Militarised Multinationals?

Why the decline in State Security forces is leaving the private sector to provide its own security.

Since the 1990’s Immanuel Kant’s perpetual peace thesis, nowadays better known as the Democratic Peace Theory, has returned with a vengeance. The theory, for those who were spared having to actually read Kant (a good save there) is that Democracies do not fight democracies and so as the world has become more democratic it has become less violent.

Now admittedly this topic has primarily stayed as a bitter debate in the academic world of International Relations, but what is important for those without MA’s and PhD’s in Political theory is that the nature of warfare and violence has been changing.

Since the 1990’s (and well before too) there has unquestionably been a dramatic rise in violence conducted by non-state actors, with the most famous contemporary group being probably Al Qaeda (with the IRA, FARC, MEND and ETA all being close contenders too). But the problem with saying the world is less violent because less states fight each other is that this argument becomes a political cover for politicians to cut defence spending, and contrary to popular belief this is a problem.

Taking aside the ridiculously expensive F-35 programme (at over $200 million a jet on current estimates) and the Trident nuclear submarine project (at £100 Billion for 4 submarines over 25 years), the British armed forces has never been smaller. By 2015 the Air force and Navy will number under 70,000 on current estimates with only 120 fighter jets (the same number as Belgium) and 80,000 members of the army across all disciplines (engineers, artillery, infantry, armour). And Britain is not alone.

Only 5 members in NATO managed to keep to the charters 2% of GDP on defence spending in 2012 and this may fall even lower in 2013.

So why is this relevant and how does it fit into this articles premise? Quite simply, I want to argue that as governments reduce their ability to provide physical security against the threats of violence by non-state actors, businesses will take their personal security into their own hands. And in fact this is already happening.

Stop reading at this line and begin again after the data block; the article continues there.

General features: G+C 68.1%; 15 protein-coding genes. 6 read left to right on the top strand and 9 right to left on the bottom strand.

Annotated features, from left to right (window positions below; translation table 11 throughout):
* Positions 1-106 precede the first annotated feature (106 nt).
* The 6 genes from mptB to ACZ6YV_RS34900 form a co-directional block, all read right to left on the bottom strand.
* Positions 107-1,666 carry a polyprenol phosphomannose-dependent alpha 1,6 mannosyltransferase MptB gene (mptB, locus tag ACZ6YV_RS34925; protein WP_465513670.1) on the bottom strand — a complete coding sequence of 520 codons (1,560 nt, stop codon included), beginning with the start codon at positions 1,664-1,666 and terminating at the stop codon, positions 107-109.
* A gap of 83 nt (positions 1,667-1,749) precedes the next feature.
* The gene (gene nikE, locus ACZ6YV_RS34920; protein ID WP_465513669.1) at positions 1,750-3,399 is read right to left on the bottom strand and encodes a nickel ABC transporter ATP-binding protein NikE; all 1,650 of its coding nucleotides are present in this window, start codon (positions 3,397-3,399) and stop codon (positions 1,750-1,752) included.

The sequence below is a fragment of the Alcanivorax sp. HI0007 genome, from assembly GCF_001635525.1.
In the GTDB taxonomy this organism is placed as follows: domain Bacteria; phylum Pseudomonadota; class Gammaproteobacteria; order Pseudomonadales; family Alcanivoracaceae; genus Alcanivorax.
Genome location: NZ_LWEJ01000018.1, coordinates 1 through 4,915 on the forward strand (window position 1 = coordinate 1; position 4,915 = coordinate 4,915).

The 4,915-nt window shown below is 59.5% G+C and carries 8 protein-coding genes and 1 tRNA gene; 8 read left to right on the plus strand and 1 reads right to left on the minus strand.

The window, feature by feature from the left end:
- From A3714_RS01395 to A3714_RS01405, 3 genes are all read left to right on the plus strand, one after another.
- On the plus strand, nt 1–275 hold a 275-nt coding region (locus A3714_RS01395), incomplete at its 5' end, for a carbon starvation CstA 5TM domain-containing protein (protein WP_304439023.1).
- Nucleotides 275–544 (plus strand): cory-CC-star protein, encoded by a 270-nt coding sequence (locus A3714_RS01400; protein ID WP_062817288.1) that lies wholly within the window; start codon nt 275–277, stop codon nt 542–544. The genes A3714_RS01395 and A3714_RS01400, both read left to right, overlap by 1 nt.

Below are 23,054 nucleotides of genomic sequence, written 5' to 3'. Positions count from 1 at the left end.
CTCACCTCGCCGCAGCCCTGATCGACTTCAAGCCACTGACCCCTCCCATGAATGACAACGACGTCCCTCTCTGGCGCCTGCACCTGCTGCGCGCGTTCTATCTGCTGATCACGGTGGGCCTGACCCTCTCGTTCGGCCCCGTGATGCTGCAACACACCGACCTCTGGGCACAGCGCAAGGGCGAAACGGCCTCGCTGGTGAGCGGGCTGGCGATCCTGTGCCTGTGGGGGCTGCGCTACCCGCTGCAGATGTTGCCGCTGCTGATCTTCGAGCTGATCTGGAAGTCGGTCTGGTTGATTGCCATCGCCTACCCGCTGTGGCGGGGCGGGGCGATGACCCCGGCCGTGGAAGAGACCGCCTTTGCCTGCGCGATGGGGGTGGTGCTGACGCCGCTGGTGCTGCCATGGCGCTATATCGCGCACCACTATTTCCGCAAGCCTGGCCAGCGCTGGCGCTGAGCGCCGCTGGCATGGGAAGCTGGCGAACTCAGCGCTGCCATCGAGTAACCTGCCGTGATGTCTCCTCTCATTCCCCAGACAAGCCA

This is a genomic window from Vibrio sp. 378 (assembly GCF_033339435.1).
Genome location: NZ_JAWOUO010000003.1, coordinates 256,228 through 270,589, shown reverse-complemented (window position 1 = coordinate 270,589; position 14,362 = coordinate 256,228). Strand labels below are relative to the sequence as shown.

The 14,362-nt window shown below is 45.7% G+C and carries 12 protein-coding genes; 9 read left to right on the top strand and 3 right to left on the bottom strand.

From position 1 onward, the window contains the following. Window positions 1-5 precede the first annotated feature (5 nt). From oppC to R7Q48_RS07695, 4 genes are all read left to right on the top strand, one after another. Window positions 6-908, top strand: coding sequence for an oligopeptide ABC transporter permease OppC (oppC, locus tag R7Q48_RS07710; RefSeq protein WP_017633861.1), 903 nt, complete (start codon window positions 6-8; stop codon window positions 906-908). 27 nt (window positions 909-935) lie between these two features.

Marine Piracy and the Private Sector:

Piracy since 2007 has largely been internationally associated with one word, “Somalia”. In a country where the state has not technically had an Armed Forces since 1991 and where the UN and USA have been forced to pledge commitments of around $390 Million to the AMISOM mission it is perhaps not surprising that piracy has been able to flourish. What had been so surprising was its success.

With certain vessels like the Samho Dream being released after the payment of $9.5 million (2011) and an estimated $135 million being netted in ransom payments in 2011, it is hardly surprising that piracy groups proliferated and became so well equipped at such a fast level. Combine that with an area of over 3.4 Million km2 at risk (IISS) and the fact that round 22,000 vessels pass through the Gulf of Aden each year and it’s not hard to see why 802 people had been taken hostage by pirates in 2011 on the East and West coasts of Africa.

In fact between 2008 and 2010, NATO claim that 131 vessels were hijacked and 315 vessels were physically attacked by pirates. As a direct consequence of this an estimated $7.5 billion is now being spent by navies from across the world under 3 separate multinational missions, which would seem to emphasise that the issue is being taken pretty seriously.

Sadly though it is not the response of governments that seem to have led to the much lauded reductions since 2012. According to data from Lloyd’s List there was nearly a 65% reduction in piracy attacks in 2012 and what people are saying behind the scenes (and seeing in the budget sheets) is that this change all comes down to one main reason, Armed Guards.

Since the advent of Armed Guards there has been a significant drop in successful piracy attacks and then you have Typhoon. Typhoon is a private security firm that provides close quarter support for convoys of vessels traveling through the Gulf of Aden and is being rolled out in collaboration with Glencore. The firm aims to replicate the tactics of pirates by using smaller fast response, armed patrol boats, launched from mother ships to counter the pirates using their own tactics. By using this method Typhoon believe they can deliver a more robust and effective deterrent to would-be attackers in a far cheaper and more advantageous way than the Royal Navy can.

In effect, the private sector has the flexibility to adapt rapidly to demand where there is a personal financial gain. Armed forces and certainly naval forces cannot.

Whilst Typhoon is just limited to the Gulf of Aden it is important to note that the highest region in the world for piracy historically and in 2012 is actually Indonesia. In addition West Africa and many of the Littoral South-East Asian states experience significant piracy threats, in particular in the Malacca straits. With an increasing amount of global trade going through more politically insecure areas and the value of vessels increasing (think of the ransom on an 18,000 TEU Maersk C-Class vessel) the relative success of Typhoon will be watched closely and almost certainly emulated in some form.

Most significantly in this rise of privatised security arrangements are the terms of engagement these new actors adhere to. Yet again the lead in this respect has been left to a variety of non-governmental bodies like the International Maritime Bureau to listen to the concerns of their members (shipping companies largely) and then recommend best practises. The reality however is very complicated.